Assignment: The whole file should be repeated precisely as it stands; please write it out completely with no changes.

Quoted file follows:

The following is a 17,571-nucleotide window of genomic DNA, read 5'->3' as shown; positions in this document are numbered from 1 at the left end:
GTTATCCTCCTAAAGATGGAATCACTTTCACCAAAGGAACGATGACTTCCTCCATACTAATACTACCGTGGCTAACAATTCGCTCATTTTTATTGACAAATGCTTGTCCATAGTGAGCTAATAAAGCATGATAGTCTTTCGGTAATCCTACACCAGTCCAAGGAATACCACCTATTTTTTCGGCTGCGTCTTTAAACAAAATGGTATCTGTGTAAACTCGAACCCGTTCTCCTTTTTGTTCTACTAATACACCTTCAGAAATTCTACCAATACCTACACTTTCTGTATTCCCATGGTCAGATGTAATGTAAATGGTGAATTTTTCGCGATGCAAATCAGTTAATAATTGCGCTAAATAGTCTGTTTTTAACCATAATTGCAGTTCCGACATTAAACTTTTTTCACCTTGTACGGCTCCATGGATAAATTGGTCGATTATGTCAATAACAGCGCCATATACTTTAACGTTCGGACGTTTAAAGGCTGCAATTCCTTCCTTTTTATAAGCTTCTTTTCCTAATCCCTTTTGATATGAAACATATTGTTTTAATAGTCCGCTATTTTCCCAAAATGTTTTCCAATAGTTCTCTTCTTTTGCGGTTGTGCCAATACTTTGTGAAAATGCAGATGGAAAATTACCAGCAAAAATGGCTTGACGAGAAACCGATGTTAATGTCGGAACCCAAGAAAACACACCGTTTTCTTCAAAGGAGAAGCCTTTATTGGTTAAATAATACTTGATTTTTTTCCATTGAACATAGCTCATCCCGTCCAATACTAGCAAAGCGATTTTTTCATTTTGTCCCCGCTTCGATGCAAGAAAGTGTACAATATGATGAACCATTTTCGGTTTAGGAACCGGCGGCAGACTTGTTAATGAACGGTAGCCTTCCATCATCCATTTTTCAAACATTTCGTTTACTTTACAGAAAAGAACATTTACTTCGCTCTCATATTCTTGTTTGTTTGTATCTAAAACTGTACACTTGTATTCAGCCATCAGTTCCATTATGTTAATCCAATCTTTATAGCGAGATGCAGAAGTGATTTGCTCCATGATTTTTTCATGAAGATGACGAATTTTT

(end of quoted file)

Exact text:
The following is a 17,571-nucleotide window of genomic DNA, read 5'->3' as shown; positions in this document are numbered from 1 at the left end:
GTTATCCTCCTAAAGATGGAATCACTTTCACCAAAGGAACGATGACTTCCTCCATACTAATACTACCGTGGCTAACAATTCGCTCATTTTTATTGACAAATGCTTGTCCATAGTGAGCTAATAAAGCATGATAGTCTTTCGGTAATCCTACACCAGTCCAAGGAATACCACCTATTTTTTCGGCTGCGTCTTTAAACAAAATGGTATCTGTGTAAACTCGAACCCGTTCTCCTTTTTGTTCTACTAATACACCTTCAGAAATTCTACCAATACCTACACTTTCTGTATTCCCATGGTCAGATGTAATGTAAATGGTGAATTTTTCGCGATGCAAATCAGTTAATAATTGCGCTAAATAGTCTGTTTTTAACCATAATTGCAGTTCCGACATTAAACTTTTTTCACCTTGTACGGCTCCATGGATAAATTGGTCGATTATGTCAATAACAGCGCCATATACTTTAACGTTCGGACGTTTAAAGGCTGCAATTCCTTCCTTTTTATAAGCTTCTTTTCCTAATCCCTTTTGATATGAAACATATTGTTTTAATAGTCCGCTATTTTCCCAAAATGTTTTCCAATAGTTCTCTTCTTTTGCGGTTGTGCCAATACTTTGTGAAAATGCAGATGGAAAATTACCAGCAAAAATGGCTTGACGAGAAACCGATGTTAATGTCGGAACCCAAGAAAACACACCGTTTTCTTCAAAGGAGAAGCCTTTATTGGTTAAATAATACTTGATTTTTTTCCATTGAACATAGCTCATCCCGTCCAATACTAGCAAAGCGATTTTTTCATTTTGTCCCCGCTTCGATGCAAGAAAGTGTACAATATGATGAACCATTTTCGGTTTAGGAACCGGCGGCAGACTTGTTAATGAACGGTAGCCTTCCATCATCCATTTTTCAAACATTTCGTTTACTTTACAGAAAAGAACATTTACTTCGCTCTCATATTCTTGTTTGTTTGTATCTAAAACTGTACACTTGTATTCAGCCATCAGTTCCATTATGTTAATCCAATCTTTATAGCGAGATGCAGAAGTGATTTGCTCCATGATTTTTTCATGAAGATGACGAATTTTT